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Research Article

Fumaric Acid Production in Saccharomyces cerevisiae by In Silico Aided Metabolic Engineering

  • Guoqiang Xu,

    Affiliations: State Key Laboratory of Food Science and Technology, Jiangnan University, Wuxi, China, The Key Laboratory of Industrial Biotechnology, Ministry of Education, School of Biotechnology, Jiangnan University, Wuxi, China, The Key Laboratory of Carbohydrate Chemistry and Biotechnology, Ministry of Education, School of Biotechnology, Jiangnan University, Wuxi, China

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  • Wei Zou,

    Affiliations: State Key Laboratory of Food Science and Technology, Jiangnan University, Wuxi, China, The Key Laboratory of Industrial Biotechnology, Ministry of Education, School of Biotechnology, Jiangnan University, Wuxi, China, The Key Laboratory of Carbohydrate Chemistry and Biotechnology, Ministry of Education, School of Biotechnology, Jiangnan University, Wuxi, China

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  • Xiulai Chen,

    Affiliations: State Key Laboratory of Food Science and Technology, Jiangnan University, Wuxi, China, The Key Laboratory of Industrial Biotechnology, Ministry of Education, School of Biotechnology, Jiangnan University, Wuxi, China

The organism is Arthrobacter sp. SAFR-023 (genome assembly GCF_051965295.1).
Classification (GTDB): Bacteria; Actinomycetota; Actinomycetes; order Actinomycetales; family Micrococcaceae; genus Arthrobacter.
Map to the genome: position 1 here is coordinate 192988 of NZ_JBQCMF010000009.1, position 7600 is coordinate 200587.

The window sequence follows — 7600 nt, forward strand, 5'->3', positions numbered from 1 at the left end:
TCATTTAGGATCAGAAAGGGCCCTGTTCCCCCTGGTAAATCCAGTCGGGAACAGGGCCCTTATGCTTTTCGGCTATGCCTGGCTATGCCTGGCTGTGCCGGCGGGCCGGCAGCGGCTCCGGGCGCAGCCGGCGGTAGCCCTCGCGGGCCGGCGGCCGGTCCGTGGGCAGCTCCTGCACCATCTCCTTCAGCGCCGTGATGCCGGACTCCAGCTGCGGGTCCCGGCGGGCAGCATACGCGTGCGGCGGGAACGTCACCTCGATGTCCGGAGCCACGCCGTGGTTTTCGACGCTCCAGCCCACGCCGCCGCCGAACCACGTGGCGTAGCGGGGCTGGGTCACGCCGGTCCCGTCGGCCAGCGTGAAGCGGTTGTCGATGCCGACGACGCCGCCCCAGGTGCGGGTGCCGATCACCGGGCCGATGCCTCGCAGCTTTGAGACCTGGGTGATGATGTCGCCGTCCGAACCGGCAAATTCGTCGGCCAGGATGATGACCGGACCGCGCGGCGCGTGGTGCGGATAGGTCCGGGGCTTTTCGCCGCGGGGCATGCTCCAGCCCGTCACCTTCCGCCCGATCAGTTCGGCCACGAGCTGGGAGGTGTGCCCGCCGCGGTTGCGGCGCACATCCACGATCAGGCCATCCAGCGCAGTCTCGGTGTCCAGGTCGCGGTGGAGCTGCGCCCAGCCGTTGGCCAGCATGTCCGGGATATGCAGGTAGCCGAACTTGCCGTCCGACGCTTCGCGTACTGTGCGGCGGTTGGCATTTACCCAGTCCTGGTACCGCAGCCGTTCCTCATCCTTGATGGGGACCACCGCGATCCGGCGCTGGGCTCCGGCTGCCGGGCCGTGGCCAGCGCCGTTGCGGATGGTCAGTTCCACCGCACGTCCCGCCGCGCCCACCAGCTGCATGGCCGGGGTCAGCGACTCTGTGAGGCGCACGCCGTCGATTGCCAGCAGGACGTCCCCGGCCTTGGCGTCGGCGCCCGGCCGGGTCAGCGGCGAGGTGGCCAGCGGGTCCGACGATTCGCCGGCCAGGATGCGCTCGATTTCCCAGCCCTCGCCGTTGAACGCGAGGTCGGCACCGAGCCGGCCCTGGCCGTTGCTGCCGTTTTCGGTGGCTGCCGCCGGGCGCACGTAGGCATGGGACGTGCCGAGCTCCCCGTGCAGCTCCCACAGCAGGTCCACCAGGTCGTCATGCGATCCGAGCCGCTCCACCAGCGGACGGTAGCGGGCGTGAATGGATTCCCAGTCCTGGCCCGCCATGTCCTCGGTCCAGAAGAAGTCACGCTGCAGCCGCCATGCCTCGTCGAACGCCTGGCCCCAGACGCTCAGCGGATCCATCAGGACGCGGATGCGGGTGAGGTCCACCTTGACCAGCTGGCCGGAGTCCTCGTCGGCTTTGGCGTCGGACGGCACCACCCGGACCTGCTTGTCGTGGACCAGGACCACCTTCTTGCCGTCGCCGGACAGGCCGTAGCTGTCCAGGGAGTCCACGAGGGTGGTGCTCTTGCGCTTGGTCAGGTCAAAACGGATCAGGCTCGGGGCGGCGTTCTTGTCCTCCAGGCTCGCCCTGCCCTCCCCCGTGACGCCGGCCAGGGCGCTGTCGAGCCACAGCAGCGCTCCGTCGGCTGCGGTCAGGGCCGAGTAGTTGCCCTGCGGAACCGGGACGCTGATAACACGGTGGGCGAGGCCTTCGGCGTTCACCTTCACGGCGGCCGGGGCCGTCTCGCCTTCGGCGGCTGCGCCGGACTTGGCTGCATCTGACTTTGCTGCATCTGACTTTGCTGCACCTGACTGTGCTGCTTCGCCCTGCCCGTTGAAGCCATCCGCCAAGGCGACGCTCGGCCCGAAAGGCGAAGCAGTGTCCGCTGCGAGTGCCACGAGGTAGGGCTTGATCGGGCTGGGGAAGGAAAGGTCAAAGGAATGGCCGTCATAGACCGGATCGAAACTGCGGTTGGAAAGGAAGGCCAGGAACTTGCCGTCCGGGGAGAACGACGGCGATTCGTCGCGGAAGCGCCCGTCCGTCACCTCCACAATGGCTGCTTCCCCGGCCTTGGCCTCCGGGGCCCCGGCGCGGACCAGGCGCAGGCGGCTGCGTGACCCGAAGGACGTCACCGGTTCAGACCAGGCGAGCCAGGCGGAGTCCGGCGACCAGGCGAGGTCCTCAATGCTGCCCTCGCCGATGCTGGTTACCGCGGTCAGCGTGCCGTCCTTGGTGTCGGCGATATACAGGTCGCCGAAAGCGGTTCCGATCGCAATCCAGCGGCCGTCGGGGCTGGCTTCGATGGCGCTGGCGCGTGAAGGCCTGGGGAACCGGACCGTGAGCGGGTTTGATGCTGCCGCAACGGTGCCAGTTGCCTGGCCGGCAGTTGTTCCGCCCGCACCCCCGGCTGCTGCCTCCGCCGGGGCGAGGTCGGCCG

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  • Nan Xu,

    Affiliations: State Key Laboratory of Food Science and Technology, Jiangnan University, Wuxi, China, The Key Laboratory of Industrial Biotechnology, Ministry of Education, School of Biotechnology, Jiangnan University, Wuxi, China

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  • Liming Liu mail,

    mingll@jiangnan.edu.cn (LML); jchen@jiangnan.edu.cn (JC)

    Affiliations: State Key Laboratory of Food Science and Technology, Jiangnan University, Wuxi, China, The Key Laboratory of Industrial Biotechnology, Ministry of Education, School of Biotechnology, Jiangnan University, Wuxi, China, The Key Laboratory of Carbohydrate Chemistry and Biotechnology, Ministry of Education, School of Biotechnology, Jiangnan University, Wuxi, China

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  • Jian Chen mail

    mingll@jiangnan.edu.cn (LML); jchen@jiangnan.edu.cn (JC)